University of Minnesota Agriculture student Ruth Burke is spending this summer interning at a CSA farm called Cramer Organics of Delano, MN. Throughout the growing season, she’ll share weekly updates about the experience with readers of the Heavy Table.
Part 4: “First Impressions”
A few weeks have gone by and I’d like to describe some first impressions of, well, everything. I’ve had many realizations about the form and function of community supported agriculture (CSA). I’ve also had a few insights as to my personal connection with CSA and how my dream of farming means a lot more to me than I previously thought.
With regards to the realizations I’ve had about CSA forms, I must admit that I was pretty naïve before this summer started. I had this mental idea that organic farms were the same thing as CSAs. This is most certainly not the case! CSAs do not necessarily have to be organic, and there are definitely many organic farms that do NOT sell individual shares. There are many models of CSAs as well; they form a spectrum of sorts. There are CSAs that are entirely member-run and operated on one end of the spectrum, and on the other end you have subscription CSAs where members simply contribute a set dollar amount at the beginning of the season and have no other contact with the farm other than to pick up their shares. And of course, there are many that fall somewhere in the middle. As far as function, many opinions abound on the role a CSA should play. Here’s my personal take:
The main idea behind CSAs is to connect a specific community with a specific farm. This relationship is a connection among the people who eat the produce, the farmers who grow it, and the land from which it is grown. However, this relationship goes beyond food. Depending on the CSA model, this relationship creates a thriving community of people conscious of where their food is coming from, and who is growing it. I would even suggest that this relationship could be very spiritual, if that is your bent.
What do I mean by spiritual? Well, I can only explain this in terms of my own understanding, but I feel as if being a part of this relationship gives me a purpose. When I work with plants (which I have been doing for many years now), I feel as if a blanket is thrown over the rest of the world and my focus can narrow to just one thing: the plant in front of me. At no other time am I able to shut things out. I am constantly distracted by a multitude of thoughts and sounds when I’m studying, in lecture, exercising, even when I’m trying to sleep! However, when I’m digging in my garden, or watering my houseplants, or even working in the greenhouses at school, my mind goes silent. And in these moments I can see the connection between nature and myself. I can see how my actions affect the plant I am tending and how that plant affects me. Working at Cramer Organics is no different; it’s just larger.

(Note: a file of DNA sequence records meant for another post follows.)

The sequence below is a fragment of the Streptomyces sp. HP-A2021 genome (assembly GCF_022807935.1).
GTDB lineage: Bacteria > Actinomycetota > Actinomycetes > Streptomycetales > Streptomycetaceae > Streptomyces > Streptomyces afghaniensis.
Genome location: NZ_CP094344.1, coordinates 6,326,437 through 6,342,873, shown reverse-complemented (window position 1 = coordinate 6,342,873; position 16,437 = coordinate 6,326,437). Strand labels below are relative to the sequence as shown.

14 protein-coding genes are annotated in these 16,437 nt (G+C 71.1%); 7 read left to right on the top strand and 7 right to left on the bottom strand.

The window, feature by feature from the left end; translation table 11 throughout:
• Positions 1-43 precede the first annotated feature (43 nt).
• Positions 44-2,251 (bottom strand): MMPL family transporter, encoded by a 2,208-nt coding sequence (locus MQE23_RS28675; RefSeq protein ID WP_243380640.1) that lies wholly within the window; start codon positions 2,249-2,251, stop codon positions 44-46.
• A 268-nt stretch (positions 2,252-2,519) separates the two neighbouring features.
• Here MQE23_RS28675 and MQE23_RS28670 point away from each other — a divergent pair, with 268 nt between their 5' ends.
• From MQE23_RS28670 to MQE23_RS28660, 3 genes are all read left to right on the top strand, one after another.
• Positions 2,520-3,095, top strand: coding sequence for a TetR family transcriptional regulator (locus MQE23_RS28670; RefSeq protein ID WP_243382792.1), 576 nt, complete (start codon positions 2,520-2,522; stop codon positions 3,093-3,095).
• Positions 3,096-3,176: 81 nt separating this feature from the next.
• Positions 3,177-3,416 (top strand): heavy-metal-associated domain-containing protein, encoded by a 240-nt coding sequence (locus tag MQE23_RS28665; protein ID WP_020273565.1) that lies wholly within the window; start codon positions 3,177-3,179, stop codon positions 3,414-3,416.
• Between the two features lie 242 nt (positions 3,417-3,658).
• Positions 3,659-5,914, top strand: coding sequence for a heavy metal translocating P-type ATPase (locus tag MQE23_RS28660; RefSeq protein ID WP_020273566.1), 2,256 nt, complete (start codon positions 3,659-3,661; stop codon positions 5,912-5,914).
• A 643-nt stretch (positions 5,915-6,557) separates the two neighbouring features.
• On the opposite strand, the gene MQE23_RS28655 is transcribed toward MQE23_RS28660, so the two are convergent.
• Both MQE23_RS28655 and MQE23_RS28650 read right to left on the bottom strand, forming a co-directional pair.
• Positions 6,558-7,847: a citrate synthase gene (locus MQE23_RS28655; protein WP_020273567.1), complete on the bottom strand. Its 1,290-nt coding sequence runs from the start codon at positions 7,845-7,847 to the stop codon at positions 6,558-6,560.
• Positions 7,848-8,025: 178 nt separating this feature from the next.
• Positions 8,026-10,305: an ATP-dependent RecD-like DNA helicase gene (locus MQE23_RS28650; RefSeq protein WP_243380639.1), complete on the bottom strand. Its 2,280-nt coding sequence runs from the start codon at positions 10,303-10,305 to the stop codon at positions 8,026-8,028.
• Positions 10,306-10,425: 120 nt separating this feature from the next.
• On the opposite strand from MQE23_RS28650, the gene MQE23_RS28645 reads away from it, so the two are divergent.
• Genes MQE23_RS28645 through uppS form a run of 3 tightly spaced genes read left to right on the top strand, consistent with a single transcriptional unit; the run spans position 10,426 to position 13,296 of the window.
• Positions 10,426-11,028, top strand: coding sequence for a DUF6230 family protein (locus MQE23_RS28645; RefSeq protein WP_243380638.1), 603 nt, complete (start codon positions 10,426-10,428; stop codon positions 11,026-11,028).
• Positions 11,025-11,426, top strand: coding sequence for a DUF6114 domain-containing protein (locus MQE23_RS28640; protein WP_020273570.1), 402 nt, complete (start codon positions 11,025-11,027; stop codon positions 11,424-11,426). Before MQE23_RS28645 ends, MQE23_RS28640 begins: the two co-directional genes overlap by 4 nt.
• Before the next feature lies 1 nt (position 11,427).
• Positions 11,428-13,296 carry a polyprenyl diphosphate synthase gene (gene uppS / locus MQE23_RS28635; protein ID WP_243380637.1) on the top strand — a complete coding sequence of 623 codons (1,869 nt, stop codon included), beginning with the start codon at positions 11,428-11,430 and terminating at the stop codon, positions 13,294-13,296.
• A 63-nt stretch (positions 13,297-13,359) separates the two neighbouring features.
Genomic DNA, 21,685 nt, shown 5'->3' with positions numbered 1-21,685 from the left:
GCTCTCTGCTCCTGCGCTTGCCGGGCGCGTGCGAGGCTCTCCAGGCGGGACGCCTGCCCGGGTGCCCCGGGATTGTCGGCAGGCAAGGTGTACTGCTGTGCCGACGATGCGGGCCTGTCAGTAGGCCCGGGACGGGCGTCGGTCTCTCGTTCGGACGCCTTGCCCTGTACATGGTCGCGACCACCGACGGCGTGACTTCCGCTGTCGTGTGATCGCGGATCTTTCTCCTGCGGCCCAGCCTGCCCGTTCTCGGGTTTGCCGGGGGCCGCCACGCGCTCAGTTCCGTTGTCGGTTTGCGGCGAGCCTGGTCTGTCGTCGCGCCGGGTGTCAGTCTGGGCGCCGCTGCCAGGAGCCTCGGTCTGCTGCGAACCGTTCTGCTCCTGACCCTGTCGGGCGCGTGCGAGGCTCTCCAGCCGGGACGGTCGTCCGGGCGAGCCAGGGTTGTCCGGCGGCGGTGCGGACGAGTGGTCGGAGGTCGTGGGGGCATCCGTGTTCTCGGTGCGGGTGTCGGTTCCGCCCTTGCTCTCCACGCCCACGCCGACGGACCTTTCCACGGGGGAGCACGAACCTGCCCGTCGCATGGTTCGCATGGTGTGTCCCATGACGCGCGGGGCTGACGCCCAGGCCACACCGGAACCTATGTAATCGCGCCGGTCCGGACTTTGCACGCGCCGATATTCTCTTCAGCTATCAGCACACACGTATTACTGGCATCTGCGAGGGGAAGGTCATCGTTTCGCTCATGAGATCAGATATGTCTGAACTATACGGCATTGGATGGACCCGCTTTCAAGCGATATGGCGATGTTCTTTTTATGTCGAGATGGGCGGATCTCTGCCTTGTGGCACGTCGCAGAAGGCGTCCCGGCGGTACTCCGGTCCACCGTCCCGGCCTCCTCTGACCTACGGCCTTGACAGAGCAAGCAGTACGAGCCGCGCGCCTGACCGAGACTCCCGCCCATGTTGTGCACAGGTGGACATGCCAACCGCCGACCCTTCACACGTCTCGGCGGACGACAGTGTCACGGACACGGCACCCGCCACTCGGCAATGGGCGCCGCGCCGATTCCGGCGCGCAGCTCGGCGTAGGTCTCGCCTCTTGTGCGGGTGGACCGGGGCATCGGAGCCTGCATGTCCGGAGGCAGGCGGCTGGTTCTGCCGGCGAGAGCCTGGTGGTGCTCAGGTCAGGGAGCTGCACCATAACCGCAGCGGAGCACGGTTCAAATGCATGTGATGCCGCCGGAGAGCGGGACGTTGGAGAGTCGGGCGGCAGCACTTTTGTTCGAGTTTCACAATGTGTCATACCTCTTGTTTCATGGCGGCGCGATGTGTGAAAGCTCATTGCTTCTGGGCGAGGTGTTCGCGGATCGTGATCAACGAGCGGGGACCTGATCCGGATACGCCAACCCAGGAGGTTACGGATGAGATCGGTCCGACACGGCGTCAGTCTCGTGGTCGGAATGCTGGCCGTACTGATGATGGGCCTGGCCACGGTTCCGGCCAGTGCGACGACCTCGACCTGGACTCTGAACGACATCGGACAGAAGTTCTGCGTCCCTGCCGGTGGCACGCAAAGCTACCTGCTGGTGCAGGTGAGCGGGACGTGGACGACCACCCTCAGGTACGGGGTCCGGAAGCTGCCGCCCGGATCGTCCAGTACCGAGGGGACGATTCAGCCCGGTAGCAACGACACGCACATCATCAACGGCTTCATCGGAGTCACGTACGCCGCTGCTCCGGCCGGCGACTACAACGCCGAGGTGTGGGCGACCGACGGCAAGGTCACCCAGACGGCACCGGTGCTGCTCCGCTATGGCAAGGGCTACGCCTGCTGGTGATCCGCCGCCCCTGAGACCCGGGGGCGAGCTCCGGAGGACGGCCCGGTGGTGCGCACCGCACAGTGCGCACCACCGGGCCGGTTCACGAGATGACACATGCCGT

Suddenly I can connect how my actions are a part of the larger cycle. I work the earth, replenishing the soil, and am rewarded with produce. Furthermore, I help to feed the many people that are members of our CSA. I can be proud of my work, because I am an integral part of that relationship that I described earlier. Essentially, I have a purpose. And isn’t the debate of humans’ purpose on earth one of the central questions for many religions? Naturally this purpose would not suit everyone, but I am inclined to believe that we must find our own purpose and then live accordingly. Therefore, I feel that for some people, CSA is quite spiritual (and you can count me among them).
Don’t get me wrong. I don’t mean to imply that CSA or organic farming is nothing but spiritual bliss. It is far from it. I don’t want to fall into the trap of romanticizing farming (although I recognize that my previous descriptions of CSA being spiritual belie that statement). I’ve discovered that my estimation of the physical aspects is quite accurate. It’s hard, dirty, sometimes tedious work — exactly what I expected. I used to landscape and I also used to work as a package handler for UPS, so this type of labor is not foreign to me. And although I enjoy the work now (even the monotony of hoeing weeds), I’m sure my appreciation of certain aspects will eventually wear off. It’s also a lot of work for relatively little pay. There are very few wealthy organic farmers (contrary to popular belief). Then again, most small farmers in general (be they organic or otherwise) are not “rolling in the dough,” and honestly, money doesn’t mean that much to me. Should I let these concerns stop me from pursuing a career in agriculture? Nope. I am beginning to realize that only time will decide whether this is something I will stick with all my life, or whether it is a passing phase that I will go through. Either way, I can’t know right now. But I’m okay with that.
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